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To the Year I Lost and the Decades I Won

How a quarter-life crisis devastated and reinvigorated my love of writing.

Photo by Steve Johnson on Unsplash

I have long sympathised with people suffering through a mid-life crisis. I realise the potentially crushing anxiety and suicidality goes way beyond the stereotypical motorcycles and twenty-something mistresses.

In 2016, around my twenty-fourth birthday, I first struck upon the concept of a quarter-life crisis. I know, last minute and all that. But although I had by then truly realised how devastating a mid-life crisis could be, I mostly saw this new concept as a silly joke — or even further evidence that my fellow Millennials truly can’t resist making everything about themselves.

Mere months later I felt caught in a blizzard, with all those plans, dreams, and aspects of life I so long held as obvious crumbling around me. My husband-to-be left me, I lost my wonderful Stockholm flat, my career was in jeopardy and, in the middle of it all, I tried to write it all down and… I hesitated.


A crippling realisation

I hadn’t truly hesitated for years. Ever since I learned to write I had written stories, opinion pieces, philosophical thoughts, poetry. I had by then run a blog for a full decade,¹ self-published two books,² ³ and written for a number of online and paper journals for six or so years.

My point isn’t how awesome or productive I was. My point is how I never hesitated, how I never stopped — for better or for worse. And now I would just stare at my blank screen for hours, fingers trembling and eyes welling up as my coffee grew colder and my screen stayed just as blank. And every time I thought of a phrase or idea, every time those trembling fingers touched the keys, I’d feel a chill down my spine as the same thought kept cropping up.

Why would anyone even care?

I realised that even though I had written professionally for years, with clients to please and numbers to uphold, I always somehow just assumed I’d have readers. I never assumed fame or appreciation… but I always assumed I’d have readers. Now I couldn’t stop picturing my readers’ faces as they would sigh and close down the browser window. Or not open it in the first place.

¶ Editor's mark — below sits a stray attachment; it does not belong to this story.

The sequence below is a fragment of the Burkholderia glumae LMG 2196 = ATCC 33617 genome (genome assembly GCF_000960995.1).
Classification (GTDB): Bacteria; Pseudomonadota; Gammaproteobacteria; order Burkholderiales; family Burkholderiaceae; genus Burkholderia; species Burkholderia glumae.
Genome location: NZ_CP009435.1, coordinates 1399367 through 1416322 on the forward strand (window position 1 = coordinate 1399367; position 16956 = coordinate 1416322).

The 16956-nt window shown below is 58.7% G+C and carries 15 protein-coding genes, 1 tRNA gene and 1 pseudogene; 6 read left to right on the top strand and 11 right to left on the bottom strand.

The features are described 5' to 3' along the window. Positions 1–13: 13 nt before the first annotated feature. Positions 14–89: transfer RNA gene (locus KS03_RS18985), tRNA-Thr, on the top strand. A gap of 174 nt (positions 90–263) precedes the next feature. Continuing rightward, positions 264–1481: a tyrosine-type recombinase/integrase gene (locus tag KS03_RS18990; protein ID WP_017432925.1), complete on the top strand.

I’d question the originality of everything. For every idea I had I‘d scour the web for hours before finally arriving at the conclusion that yes, some Thai blog on the seventh page of Google search described a similar hypothesis back in 2003 and yes, there’s no real point to further discussion because why the hell would I be any better?


Photo by Ryan Fields on Unsplash

A chapter in loathing

And so I stopped. And almost every day I didn’t write, I cried in anguish and confusion. Because if I, who had always hailed myself as a writer, couldn’t finish a single text — who was I? What was my worth?

As the days passed, anguish turned into fear. Fear turned into panic. Panic turned into loathing. I looked myself in the mirror and I could no longer see myself as anything but a disgusting con artist who so long tricked not only myself but the world as a whole, and who was finally waking up. And I feared what I was waking up to.

A part of me wanted to just let go, to find a new passion. Another part refused to give up. I considered just lowering the bar for what I considered “acceptable” writing, but I couldn’t — I had long refused to play with handicap, often preferring to lose what I considered a fair game than to have a chance at evolving. And now it felt like someone turned on the handicap long ago, and I had just kept playing and kept celebrating false victories.

The drapery had fallen and the truth lay bare before me. I couldn’t keep playing. Or if I did, the rules would have to be rewritten from scratch. I would have to work for it.

And something inside of me whispered right back at me:

Too. Fucking. Bad.

Revelation, acceptance, love

Like waking up from a quarter of a century long dream in which I was a supreme expert, a legend, a perfect exhibit of a star. Realising that I really don’t know shit. Like a painter who lost their hands in some mid-career freak accident I kept feeling I should be able to do so much more. I should be able to be so much more. And it pains me that I’m just… me.

And it’s not the realisation that things have gotten harder, that others got smarter, that there’s more competition. The world hasn’t gotten larger. There isn’t anything there that wasn’t there before. It’s just me that’s changed.

It’s all me, realising that I never really worked for the results I arrived at, or thought I arrived at.

It’s all me, realising that I have cheated myself every step on the way, constantly playing with a handicap without realising it.

Now is the time to grow up. Time for the next level. I kept thinking it’s now all or nothing — either I invest emotionally and intellectually and struggle to make this right, struggle to produce something I could be proud of, or I call it quits. And I’m not going to call it quits.

This is my return.

I will fight for your readership. I will work hard. I will struggle. I will succeed and I will fail. And most of all, I will never take you for granted again.


Footnotes

  1. My blog, mostly in Swedish: anton.nordenfur.se
  2. My first novel, Stormen (2012, in Swedish), available for free download.
  3. My second novel, Home (2013, in English), available on Amazon and for free download.